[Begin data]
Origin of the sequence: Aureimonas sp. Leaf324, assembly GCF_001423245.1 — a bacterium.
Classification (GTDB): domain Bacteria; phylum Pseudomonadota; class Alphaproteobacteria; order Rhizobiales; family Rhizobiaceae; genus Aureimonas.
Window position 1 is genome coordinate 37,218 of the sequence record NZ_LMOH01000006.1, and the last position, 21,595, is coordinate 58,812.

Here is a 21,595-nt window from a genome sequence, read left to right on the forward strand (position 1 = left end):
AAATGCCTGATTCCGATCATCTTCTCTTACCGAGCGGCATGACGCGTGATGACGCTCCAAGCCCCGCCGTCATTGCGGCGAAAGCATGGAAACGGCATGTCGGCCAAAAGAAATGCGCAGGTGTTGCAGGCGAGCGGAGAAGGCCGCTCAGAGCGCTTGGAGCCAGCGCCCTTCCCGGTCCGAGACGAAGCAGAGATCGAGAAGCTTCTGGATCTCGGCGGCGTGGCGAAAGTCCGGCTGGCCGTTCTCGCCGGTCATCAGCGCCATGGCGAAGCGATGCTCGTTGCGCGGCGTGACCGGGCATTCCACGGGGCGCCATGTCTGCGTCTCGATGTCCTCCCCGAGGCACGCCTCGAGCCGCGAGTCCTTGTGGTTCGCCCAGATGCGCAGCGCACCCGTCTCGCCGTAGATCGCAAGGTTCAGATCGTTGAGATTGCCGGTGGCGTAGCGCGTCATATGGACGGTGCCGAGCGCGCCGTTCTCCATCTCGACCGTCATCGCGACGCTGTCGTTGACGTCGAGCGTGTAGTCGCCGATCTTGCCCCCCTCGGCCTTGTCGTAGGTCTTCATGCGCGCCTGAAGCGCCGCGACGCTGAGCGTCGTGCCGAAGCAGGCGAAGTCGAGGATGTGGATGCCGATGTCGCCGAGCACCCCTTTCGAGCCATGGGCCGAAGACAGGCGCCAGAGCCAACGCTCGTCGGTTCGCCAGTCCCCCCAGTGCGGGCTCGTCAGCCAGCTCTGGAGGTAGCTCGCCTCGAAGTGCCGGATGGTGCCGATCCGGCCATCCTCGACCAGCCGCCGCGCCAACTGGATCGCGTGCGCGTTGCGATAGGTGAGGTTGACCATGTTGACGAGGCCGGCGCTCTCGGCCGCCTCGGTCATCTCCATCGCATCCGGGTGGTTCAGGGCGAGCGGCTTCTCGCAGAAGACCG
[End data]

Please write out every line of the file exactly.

Origin of the sequence: Aureimonas sp. Leaf324, assembly GCF_001423245.1 — a bacterium.
Classification (GTDB): domain Bacteria; phylum Pseudomonadota; class Alphaproteobacteria; order Rhizobiales; family Rhizobiaceae; genus Aureimonas.
Window position 1 is genome coordinate 37,218 of the sequence record NZ_LMOH01000006.1, and the last position, 21,595, is coordinate 58,812.

Here is a 21,595-nt window from a genome sequence, read left to right on the forward strand (position 1 = left end):
AAATGCCTGATTCCGATCATCTTCTCTTACCGAGCGGCATGACGCGTGATGACGCTCCAAGCCCCGCCGTCATTGCGGCGAAAGCATGGAAACGGCATGTCGGCCAAAAGAAATGCGCAGGTGTTGCAGGCGAGCGGAGAAGGCCGCTCAGAGCGCTTGGAGCCAGCGCCCTTCCCGGTCCGAGACGAAGCAGAGATCGAGAAGCTTCTGGATCTCGGCGGCGTGGCGAAAGTCCGGCTGGCCGTTCTCGCCGGTCATCAGCGCCATGGCGAAGCGATGCTCGTTGCGCGGCGTGACCGGGCATTCCACGGGGCGCCATGTCTGCGTCTCGATGTCCTCCCCGAGGCACGCCTCGAGCCGCGAGTCCTTGTGGTTCGCCCAGATGCGCAGCGCACCCGTCTCGCCGTAGATCGCAAGGTTCAGATCGTTGAGATTGCCGGTGGCGTAGCGCGTCATATGGACGGTGCCGAGCGCGCCGTTCTCCATCTCGACCGTCATCGCGACGCTGTCGTTGACGTCGAGCGTGTAGTCGCCGATCTTGCCCCCCTCGGCCTTGTCGTAGGTCTTCATGCGCGCCTGAAGCGCCGCGACGCTGAGCGTCGTGCCGAAGCAGGCGAAGTCGAGGATGTGGATGCCGATGTCGCCGAGCACCCCTTTCGAGCCATGGGCCGAAGACAGGCGCCAGAGCCAACGCTCGTCGGTTCGCCAGTCCCCCCAGTGCGGGCTCGTCAGCCAGCTCTGGAGGTAGCTCGCCTCGAAGTGCCGGATGGTGCCGATCCGGCCATCCTCGACCAGCCGCCGCGCCAACTGGATCGCGTGCGCGTTGCGATAGGTGAGGTTGACCATGTTGACGAGGCCGGCGCTCTCGGCCGCCTCGGTCATCTCCATCGCATCCGGGTGGTTCAGGGCGAGCGGCTTCTCGCAGAAGACCG